Tacitus, Agricola (circa 98 AD)

The Agricola (On the Life and Character of Julius Agricola) is a riveting read. A classic work crafted by the Roman politician and historian Cornelius Tacitus at the very end of the first century AD, modern students of strategy and diplomacy continue to find the account of Roman general and politician Agricola’s exploits in Britain timely and relevant. Part eulogy, part history, part anthropological study, and part military analysis, among other things, the short work explores diverse topics while ostensibly being Tacitus’s way of honoring his father-in-law. Three topics stand out – Agricola as a study of leadership, politics, and counterinsurgency strategy.

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Tacitus, The Annales (early Second Century AD)

Like many of the great historians and thinkers of antiquity, Tacitus was renowned as a rhetorician and capable in the use of language, a skill that no doubt aided him as a writer of political history during the reign of the tyrannical Domitian. Indeed, his cognomen, meaning “the silent” is both ironical and true. For while Tacitus was known for speaking, in the Annales we see a deft use of omission and quietness in discussing the banal brutality of a Tiberius or a Nero, as well as double-meaning and discreet satire. Tacitus’ project is the problem of tyranny, and the possibility of virtue under tyranny.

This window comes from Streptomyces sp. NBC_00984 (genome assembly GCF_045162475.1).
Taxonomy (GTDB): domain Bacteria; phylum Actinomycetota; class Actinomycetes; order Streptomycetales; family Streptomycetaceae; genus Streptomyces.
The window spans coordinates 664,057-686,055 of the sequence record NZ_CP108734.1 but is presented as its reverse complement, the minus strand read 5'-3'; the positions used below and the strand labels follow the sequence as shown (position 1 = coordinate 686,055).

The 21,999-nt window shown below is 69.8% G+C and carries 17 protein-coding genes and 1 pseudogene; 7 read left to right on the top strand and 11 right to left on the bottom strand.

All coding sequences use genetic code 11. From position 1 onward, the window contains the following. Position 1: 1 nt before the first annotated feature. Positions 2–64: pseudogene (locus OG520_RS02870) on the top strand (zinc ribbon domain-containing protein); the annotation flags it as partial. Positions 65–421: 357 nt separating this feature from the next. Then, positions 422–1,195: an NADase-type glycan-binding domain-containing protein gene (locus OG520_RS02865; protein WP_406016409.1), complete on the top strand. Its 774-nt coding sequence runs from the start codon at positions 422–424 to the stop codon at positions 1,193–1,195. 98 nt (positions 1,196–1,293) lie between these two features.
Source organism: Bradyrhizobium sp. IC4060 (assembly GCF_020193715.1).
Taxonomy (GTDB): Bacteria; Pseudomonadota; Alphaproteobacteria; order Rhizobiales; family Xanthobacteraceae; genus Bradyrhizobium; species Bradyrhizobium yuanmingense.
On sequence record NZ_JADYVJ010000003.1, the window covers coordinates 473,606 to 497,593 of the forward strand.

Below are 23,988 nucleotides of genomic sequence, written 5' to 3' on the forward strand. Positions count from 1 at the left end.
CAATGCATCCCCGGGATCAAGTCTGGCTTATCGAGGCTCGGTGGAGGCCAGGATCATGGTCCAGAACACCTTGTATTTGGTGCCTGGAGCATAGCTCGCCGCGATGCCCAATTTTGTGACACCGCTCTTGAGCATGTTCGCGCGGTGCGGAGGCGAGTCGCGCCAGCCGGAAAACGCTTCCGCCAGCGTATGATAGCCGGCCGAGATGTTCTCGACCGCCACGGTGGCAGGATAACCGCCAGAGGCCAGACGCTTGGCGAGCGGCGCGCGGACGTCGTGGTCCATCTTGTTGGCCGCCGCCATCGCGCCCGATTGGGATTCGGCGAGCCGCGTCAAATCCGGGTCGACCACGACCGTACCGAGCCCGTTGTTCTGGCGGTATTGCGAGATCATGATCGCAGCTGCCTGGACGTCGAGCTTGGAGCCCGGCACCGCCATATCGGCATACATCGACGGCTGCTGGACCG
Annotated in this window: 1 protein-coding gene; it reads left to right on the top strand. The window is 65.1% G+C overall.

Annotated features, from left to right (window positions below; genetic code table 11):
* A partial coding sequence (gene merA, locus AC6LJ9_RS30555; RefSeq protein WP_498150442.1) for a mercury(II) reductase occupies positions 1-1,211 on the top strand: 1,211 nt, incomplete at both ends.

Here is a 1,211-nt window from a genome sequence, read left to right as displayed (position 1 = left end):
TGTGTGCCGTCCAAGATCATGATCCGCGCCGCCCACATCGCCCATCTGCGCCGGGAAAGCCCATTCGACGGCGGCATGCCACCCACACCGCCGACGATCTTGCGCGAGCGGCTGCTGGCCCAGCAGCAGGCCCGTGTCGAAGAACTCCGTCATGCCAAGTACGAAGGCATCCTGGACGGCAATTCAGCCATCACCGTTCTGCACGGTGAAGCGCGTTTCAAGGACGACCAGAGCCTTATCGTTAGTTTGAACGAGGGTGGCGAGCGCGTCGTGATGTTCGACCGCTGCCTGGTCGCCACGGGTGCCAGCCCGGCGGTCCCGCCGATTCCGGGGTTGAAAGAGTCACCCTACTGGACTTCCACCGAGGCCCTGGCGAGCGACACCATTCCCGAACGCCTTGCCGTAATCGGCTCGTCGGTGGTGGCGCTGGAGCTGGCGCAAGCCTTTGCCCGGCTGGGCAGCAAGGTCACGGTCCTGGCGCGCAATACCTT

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The Grand Strategy of the Roman Empire from the First Century A.D. to the Third by Edward N. Luttwak

The Romans understood that, when possible, it was best to conserve force and use military power indirectly as the instrument of political warfare. Together with money and manipulative diplomacy, the Romans deployed forces visibly ready to fight but held back from battle to foster disunity among those who might jointly threaten the empire, to deter those who would otherwise attack, and to control lands and peoples by intimidation – ideally to the point where sufficient security or even an effective domination could be achieved without any use of force at all. The Romans learned that most desirable use of military power was not military at all, but political. They conquered the entire Hellenistic world with few battles and much coercive diplomacy. The Romans understood all the subtleties of deterrence, and its limitations.

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